secured to the breech-piece in the tube, and the line connected by a looped shank. Harp′si-chord. (Music.) An obsolete stringed instrument resembling a harp laid prostrate, the strings being played by quills operated by keys like those of a piano-forte. Harpoon-rocket. The harpsichord is believed to have been first made by Hans Rucken, in Germany, about 1510. Used in public festivals in Italy, 1522. Improved by Vincentino, 1555. Vertical form invented by Rigoli of Florence, 1620. Pepys, in his Diary (1661), speaks of the harpsichon at Captain Allen's house, where he saw his dear Mrs. Rebecca. The spinet was a similar instrument with one wire for each note, and, like the harpsichord, was played with quills on jacks, operated by keys. The clavicytherium may be considered the original of the whole train of stringed instruments whose strings were mechanically vibrated. See pianoforte. The harpsichord introduced two strings to a note, and preceded the piano,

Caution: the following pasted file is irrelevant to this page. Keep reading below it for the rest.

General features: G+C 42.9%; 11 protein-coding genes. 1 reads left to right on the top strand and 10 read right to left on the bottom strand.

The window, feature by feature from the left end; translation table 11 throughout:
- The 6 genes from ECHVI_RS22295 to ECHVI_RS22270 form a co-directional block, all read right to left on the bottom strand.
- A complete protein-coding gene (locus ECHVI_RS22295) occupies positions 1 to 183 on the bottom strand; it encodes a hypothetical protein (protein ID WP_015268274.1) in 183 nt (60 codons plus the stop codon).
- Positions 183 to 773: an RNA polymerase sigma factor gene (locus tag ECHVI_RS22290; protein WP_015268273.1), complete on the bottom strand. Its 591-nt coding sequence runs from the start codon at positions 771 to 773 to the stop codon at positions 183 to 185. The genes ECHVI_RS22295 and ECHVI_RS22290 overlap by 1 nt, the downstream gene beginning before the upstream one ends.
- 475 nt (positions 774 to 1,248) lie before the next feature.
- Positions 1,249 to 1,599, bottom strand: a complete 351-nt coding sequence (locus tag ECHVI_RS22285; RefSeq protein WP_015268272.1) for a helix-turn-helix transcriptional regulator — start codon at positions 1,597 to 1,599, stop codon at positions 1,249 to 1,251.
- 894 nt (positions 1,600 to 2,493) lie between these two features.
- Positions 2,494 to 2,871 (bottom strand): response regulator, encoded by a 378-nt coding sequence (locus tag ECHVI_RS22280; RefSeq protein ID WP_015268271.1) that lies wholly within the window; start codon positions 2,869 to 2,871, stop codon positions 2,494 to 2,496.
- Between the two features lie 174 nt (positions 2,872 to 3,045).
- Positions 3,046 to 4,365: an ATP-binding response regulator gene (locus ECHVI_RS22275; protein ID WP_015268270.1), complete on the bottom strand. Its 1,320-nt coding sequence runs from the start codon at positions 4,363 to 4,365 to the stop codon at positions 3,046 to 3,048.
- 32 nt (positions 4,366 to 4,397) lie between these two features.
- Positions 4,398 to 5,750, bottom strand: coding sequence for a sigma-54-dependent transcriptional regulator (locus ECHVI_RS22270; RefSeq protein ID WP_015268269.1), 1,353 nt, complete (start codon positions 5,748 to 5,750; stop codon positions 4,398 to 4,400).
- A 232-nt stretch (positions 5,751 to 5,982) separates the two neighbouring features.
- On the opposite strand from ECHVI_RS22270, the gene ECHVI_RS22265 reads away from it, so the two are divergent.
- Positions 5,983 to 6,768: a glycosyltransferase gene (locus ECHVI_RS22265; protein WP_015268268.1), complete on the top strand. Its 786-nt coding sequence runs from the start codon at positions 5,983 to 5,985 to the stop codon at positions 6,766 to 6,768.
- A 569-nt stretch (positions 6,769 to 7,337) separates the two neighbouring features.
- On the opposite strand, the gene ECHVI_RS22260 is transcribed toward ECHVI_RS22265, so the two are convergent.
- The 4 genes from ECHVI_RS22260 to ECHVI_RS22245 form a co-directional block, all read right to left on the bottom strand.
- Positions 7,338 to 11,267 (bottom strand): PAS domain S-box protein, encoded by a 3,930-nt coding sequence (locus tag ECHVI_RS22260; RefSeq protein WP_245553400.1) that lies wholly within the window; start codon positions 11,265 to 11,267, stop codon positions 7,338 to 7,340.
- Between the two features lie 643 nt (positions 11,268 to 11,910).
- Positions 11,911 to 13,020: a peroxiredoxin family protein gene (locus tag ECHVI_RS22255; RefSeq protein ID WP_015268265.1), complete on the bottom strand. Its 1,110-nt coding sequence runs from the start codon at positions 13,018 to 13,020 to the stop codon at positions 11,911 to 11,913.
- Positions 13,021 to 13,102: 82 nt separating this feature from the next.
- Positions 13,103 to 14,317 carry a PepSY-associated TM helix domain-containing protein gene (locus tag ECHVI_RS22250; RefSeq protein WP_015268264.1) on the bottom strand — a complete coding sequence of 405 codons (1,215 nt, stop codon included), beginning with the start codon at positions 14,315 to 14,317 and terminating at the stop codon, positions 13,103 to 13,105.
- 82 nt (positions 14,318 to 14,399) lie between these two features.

iegated appearance. Imitations of various kinds of marble are produced by an appropriate application of the different colors. Successive bakings and polishings complete the process. Mar′ble-pa′per. Paper ornamented with a colored pattern resemling marble; or ornamented by the same process with patterns bearing no analogy to those of marble, but assuming certain conventional forms, in which the colors are singularly blended and contrasted. The process was invented in Germany about 1620, but was long maintained a secret. The pulverized colors in a dry state are mixed with water and ground in a paintmill, after which the chemicals used for giving them consistency are added, and the whole again passed through the mill. Mineral colors only should be used, those of vegetable origin being apt to fade when exposed to the light. For use, they are thinned with water and placed in wide-mouthed jars. The brushes ordinarily used for sprinkling the colors are small sash tools,